Tuesday, September 11, 2012

The Richard Aoki Story Remains Cloudy

By Robert Gammon
Tue, Sep 11, 2012 at 9:02 AM

A new report published last Friday confirmed earlier revelations that Richard Aoki, a former longtime political activist and Peralta Community Colleges professor, was an FBI informant for sixteen years. The new report from respected journalist Seth Rosenfeld and published by the Berkeley-based Center for Investigative Reporting uncovered numerous government documents, definitively proving that Aoki repeatedly provided information to the FBI during a time in which he also armed and trained the Black Panthers and was a member of other militant leftist organizations. But while the startling revelations about the iconic Aoki are disturbing, there are still many unanswered questions about his relationship to the Federal Bureau of Investigation.

  • Aoki
For starters, while the FBI documents that Rosenfeld obtained describe the information Aoki provided as “unique” and of “extreme value,” the records reveal little about what Aoki actually told FBI agents from 1961 to 1977. As a result, it’s not yet clear whether Aoki provided crucial intelligence on the Black Panthers and other organizations — or whether his FBI handlers merely thought he had. The only thing that’s clear from the documents so far is that Aoki routinely talked to FBI agents and gave them written information.

We also don’t know yet whether Aoki had gathered intelligence from the FBI and then used it to help the Black Panthers and other groups he was involved with. That may sound farfetched to some, but the history of spying is littered with cases involving double agents, who convinced their handlers that the information they were giving was “unique” and of “extreme value,” but was actually neither.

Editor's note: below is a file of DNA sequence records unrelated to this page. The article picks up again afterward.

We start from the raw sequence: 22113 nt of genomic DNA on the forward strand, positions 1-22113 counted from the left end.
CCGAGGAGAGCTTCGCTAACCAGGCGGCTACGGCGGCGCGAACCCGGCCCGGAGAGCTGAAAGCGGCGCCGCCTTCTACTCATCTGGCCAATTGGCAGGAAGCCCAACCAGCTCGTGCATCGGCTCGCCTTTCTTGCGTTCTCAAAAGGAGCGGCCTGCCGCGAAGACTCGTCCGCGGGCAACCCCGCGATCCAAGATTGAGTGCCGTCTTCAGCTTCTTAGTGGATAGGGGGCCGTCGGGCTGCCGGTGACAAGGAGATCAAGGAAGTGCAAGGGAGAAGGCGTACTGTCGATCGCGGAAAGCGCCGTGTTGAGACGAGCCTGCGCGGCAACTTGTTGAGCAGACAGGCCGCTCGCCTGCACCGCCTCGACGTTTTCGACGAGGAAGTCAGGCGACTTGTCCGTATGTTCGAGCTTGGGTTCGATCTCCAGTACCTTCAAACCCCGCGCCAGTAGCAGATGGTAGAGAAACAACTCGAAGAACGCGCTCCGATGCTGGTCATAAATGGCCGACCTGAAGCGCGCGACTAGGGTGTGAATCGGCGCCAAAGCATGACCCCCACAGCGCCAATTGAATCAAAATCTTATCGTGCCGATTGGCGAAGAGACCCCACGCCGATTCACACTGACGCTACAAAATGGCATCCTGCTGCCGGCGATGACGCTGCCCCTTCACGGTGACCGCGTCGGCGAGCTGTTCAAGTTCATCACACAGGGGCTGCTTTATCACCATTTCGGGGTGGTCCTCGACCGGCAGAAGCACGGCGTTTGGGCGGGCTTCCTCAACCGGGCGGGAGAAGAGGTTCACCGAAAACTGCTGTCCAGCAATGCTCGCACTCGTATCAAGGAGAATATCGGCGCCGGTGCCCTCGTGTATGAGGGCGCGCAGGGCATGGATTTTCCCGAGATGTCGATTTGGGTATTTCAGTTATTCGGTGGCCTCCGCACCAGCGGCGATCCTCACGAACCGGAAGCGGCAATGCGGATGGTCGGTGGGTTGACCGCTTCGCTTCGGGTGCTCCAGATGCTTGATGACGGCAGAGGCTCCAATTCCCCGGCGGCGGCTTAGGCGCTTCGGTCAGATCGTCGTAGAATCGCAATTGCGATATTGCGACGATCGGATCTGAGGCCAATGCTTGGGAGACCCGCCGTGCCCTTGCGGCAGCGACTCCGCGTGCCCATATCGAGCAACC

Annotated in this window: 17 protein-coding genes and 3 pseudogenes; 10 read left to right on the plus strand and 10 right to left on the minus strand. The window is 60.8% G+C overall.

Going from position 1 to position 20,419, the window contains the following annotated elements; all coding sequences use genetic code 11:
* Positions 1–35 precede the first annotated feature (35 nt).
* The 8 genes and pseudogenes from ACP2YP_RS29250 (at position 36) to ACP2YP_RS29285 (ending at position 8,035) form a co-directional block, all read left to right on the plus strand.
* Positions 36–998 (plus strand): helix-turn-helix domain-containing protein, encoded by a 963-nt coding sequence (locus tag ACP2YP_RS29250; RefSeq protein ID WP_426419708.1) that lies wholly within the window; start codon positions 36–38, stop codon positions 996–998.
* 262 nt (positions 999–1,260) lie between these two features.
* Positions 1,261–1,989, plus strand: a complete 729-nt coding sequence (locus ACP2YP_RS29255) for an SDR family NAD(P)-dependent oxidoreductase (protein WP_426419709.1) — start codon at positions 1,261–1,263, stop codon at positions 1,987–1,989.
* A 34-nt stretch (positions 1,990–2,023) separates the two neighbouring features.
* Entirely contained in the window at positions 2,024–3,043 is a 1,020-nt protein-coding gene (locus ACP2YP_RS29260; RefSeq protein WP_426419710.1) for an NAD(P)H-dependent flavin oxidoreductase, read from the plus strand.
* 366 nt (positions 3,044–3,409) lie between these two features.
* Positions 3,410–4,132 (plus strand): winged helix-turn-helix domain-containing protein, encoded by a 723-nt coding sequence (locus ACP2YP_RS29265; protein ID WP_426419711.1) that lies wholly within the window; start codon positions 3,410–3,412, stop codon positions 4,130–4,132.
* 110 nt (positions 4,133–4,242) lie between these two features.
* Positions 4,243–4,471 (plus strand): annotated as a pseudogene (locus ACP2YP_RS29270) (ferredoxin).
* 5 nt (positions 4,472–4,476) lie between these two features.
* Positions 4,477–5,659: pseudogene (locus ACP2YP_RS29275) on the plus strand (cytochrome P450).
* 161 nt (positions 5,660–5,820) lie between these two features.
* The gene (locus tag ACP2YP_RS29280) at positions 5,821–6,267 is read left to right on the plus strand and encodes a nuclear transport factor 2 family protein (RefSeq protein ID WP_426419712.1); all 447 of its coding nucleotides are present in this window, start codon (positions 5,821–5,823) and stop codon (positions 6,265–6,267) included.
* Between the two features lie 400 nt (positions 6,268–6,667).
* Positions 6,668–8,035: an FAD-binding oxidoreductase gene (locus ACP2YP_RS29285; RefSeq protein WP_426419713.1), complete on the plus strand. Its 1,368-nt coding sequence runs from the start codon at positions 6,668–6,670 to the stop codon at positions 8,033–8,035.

Moreover, as a member of militant activist groups who also talked to the FBI, Aoki was in a unique position to know exactly what each side knew about the other. Indeed, in public interviews, Rosenfeld has acknowledged that Aoki may have been working both sides, so to speak. And so, even though Rosenfeld’s reporting has been exemplary, the full story of Aoki and his involvement with the FBI remains untold.

We know for sure, for example, that Aoki, a former US army sergeant, provided arms and training to the Black Panthers. We also know that the Panthers and other groups viewed Aoki as an important, trusted activist; the Panthers dubbed him the “minister of education” of their Berkeley chapter. As such, it seems possible that Aoki may have helped steer the Panthers in ways that allowed the organization to avoid FBI detection.

The only way we’ll know for sure if Aoki really did sell out his fellow activists to the FBI is if the information he provided to the agency truly was crucial. And we probably won’t know that until the FBI releases all its documents about him. Moreover, we probably won’t know whether Aoki also provided FBI secrets to the Panthers and other groups he worked with — until evidence is uncovered that shows Aoki predominantly steered those groups in ways that helped the FBI. In short, the question of whether Aoki was a traitor to the activist cause or a shrewd manipulator of government agents has yet to be answered.

Finally, it should be noted that some of the attacks against Rosenfeld by leftists and Aoki supporters have been out of bounds. Rosenfeld has long been one of the best investigative reporters in California.

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